A Letter to Thrice, Part Two
June 13, 2012 § Leave a Comment
In which I conclude my letter to Thrice.
After Vheissu you decided to raise the bar and pursue your most ambitious project to date—The Alchemy Index. I remember being so excited that you were applying your musical acumen to a concept album revolving around the four elements, matching the sonic qualities of each disc (Fire, Water, Air, Earth) to the qualities of the elements. And while they didn’t end being my favorite thing you have ever done, the songs on each six-song disc sounded remarkably what I imagined each element might sound like as music. Fire was heavy, bludgeoning at times, yet carried a delicate beauty; Water was bathed in electronic blips and synths while buoyed by ethereal vocals and melodies; Air was light and peaceful, yet occasionally hit with the force of a tornado; and Earth was acoustic, steeped in folk, delivering an earthy, homey set of songs. Oh, and ending each disc with a sonnet from the perspective of the element was a brilliant touch.
My favorite songs from The Alchemy Index are scattered across the discs, with Air probably being my favorite of the four. From Fire, “The Arsonist” and its serpentine guitar riff is my favorite with “Burn the Fleet” being a close second. Water’s high points are opener “Digital Sea” and the gorgeous, melancholy “The Whaler.” For my money, Air is the most consistent, each song worthy of mention, but none more so than the soaring “Silver Wings,” one of the most beautiful songs I have ever had the pleasure of listening to. The highlight of Earth is “Come All You Weary,” especially as the full band kicks in near the end of the song. Yet, the true fun of The Alchemy Index is combining the songs in different ways, and listening to them in a different order, experimenting with placing the disparate elements next to each other to attempt a kind of synthesis.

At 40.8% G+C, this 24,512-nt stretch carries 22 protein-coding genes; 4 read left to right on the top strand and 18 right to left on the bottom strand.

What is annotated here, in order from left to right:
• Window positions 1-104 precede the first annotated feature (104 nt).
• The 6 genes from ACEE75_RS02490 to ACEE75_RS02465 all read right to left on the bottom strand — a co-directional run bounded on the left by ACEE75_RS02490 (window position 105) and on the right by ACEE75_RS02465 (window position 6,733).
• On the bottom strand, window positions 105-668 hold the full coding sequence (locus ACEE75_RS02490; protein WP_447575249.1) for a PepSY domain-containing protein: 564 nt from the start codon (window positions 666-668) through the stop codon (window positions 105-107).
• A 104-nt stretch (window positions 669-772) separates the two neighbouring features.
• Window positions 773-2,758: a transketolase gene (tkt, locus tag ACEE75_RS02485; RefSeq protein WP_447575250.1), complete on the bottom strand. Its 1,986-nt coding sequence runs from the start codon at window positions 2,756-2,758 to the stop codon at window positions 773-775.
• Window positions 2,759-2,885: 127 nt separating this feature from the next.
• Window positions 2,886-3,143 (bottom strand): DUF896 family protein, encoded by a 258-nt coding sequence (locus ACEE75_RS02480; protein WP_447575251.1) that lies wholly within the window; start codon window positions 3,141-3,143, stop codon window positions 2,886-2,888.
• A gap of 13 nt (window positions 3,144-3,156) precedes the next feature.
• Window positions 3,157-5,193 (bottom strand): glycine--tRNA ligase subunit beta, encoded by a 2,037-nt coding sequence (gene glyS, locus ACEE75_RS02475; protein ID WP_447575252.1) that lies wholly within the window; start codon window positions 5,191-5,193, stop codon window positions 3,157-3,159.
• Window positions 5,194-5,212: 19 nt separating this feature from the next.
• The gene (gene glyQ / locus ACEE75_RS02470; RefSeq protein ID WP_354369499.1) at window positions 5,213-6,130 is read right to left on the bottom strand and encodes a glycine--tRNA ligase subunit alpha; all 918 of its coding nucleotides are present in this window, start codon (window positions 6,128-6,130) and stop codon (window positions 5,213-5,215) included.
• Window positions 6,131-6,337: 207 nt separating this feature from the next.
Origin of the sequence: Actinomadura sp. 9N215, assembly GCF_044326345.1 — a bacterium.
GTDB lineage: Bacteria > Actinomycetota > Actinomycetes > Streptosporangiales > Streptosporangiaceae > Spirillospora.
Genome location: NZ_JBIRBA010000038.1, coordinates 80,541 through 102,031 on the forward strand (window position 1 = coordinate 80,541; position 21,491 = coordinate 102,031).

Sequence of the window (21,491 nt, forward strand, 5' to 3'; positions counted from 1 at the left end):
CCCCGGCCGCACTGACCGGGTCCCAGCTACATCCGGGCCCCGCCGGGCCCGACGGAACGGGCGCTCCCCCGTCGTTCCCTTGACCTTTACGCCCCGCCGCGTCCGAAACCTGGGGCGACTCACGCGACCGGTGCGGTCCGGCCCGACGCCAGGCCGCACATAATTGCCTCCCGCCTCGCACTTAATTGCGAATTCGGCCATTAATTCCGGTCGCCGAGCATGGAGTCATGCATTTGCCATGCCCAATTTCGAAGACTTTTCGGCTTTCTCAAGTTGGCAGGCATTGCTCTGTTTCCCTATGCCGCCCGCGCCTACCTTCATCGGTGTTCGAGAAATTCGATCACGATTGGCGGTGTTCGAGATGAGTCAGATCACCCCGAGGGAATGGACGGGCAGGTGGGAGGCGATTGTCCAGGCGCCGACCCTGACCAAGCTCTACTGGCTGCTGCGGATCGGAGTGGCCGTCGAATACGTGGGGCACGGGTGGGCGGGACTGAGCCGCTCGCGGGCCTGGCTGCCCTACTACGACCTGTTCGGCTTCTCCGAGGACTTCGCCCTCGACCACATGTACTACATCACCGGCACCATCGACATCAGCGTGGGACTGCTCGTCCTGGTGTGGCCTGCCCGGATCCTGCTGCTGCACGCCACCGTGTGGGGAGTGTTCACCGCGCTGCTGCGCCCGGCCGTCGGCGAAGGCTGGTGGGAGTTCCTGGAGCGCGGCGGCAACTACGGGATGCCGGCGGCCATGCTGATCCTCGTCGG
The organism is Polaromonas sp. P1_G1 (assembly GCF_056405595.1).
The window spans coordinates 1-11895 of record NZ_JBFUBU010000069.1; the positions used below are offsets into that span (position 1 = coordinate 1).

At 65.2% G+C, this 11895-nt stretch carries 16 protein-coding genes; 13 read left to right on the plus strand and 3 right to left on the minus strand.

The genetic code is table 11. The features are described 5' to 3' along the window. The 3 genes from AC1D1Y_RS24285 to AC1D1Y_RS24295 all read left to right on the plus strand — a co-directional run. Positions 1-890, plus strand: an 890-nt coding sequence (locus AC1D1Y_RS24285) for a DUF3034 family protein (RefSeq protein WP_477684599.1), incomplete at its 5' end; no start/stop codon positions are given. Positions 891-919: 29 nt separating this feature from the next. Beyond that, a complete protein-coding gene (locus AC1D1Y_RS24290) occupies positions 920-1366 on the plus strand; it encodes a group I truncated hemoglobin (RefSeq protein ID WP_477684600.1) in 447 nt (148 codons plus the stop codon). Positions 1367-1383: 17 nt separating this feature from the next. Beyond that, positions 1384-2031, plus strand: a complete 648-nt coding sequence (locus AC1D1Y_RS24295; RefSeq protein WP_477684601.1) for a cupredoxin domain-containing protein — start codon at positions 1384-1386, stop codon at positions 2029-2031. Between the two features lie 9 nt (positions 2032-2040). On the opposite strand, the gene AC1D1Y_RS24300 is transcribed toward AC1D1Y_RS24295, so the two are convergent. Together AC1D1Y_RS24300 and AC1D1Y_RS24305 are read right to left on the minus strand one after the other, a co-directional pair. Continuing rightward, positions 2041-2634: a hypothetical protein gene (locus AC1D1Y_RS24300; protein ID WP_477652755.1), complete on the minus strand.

Luckily for us, you created the very synthesis I am describing with your next two, and unfortunately last, albums—Beggars and Major/Minor. Beggars is rough and tumble rock and roll, incorporating qualities of The Alchemy Index into a more streamlined, gritty soundscape. It’s easy to hear the southern rock and blues influence on songs like “The Weight” and “Doublespeak,” yet it never overtakes your unique approach to music. Beggars had just dropped when I got the chance to see you live for the first time in Pittsburgh during my junior year of college: an incredible experience, even if the venue was jam-packed and uncomfortable at times. The subtle play between the harder elements of your past music and the newer, more melodic nature of some of the newer material on Beggars offers up some of its most intriguing moments. The title track is a slow-burner which eventually turns into a grungy mess of a song, highlighting the central message of the song and the album: “We are beggars all.” To hear such a resonant statement in the midst of the shiny, superficial music that often populates people’s iPods was, and still is, a breath of fresh air.
However, the songs on Beggars had a tendency to bleed together, lacking the sonic diversity that marked an album like Vheissu. Major/Minor solved this problem, and in many ways seems like a culmination of your music. There are heavy moments juxtaposed with soft, fast with slow, angry with peaceful: such is what I expect from a Thrice record. It’s smooth, almost effortless; clearly, you know how to make an album. I stayed up until 11 (CST, baby!) and downloaded the album as soon as it was available—the only other band I’ve done that for is U2. I don’t have much more to say about Major/Minor other than remarking about the palpable sense of finality that seems to pervade it. Especially now, looking back on it knowing this was your final album, there are moments that act as a closure to some of the themes, musically and lyrically that you have been exploring for your entire career. Indeed, you concluded the May 27th show with “Anthology,” a farewell song if there ever was one, including a multitude of references to previous songs from your discography. The chorus, directed at your fans at the show, says it all: “Oh, you know me and I know you. And I know we can see this through.”
So, at the end, it comes down to this. You are the first of my favorite bands to break up. Sure there were other bands I enjoyed who have parted ways over the course of the past ten years, but they did not have the same impact on my life as you did. For all you’ve meant to me, all I can offer is this—thank you.
Your devoted fan,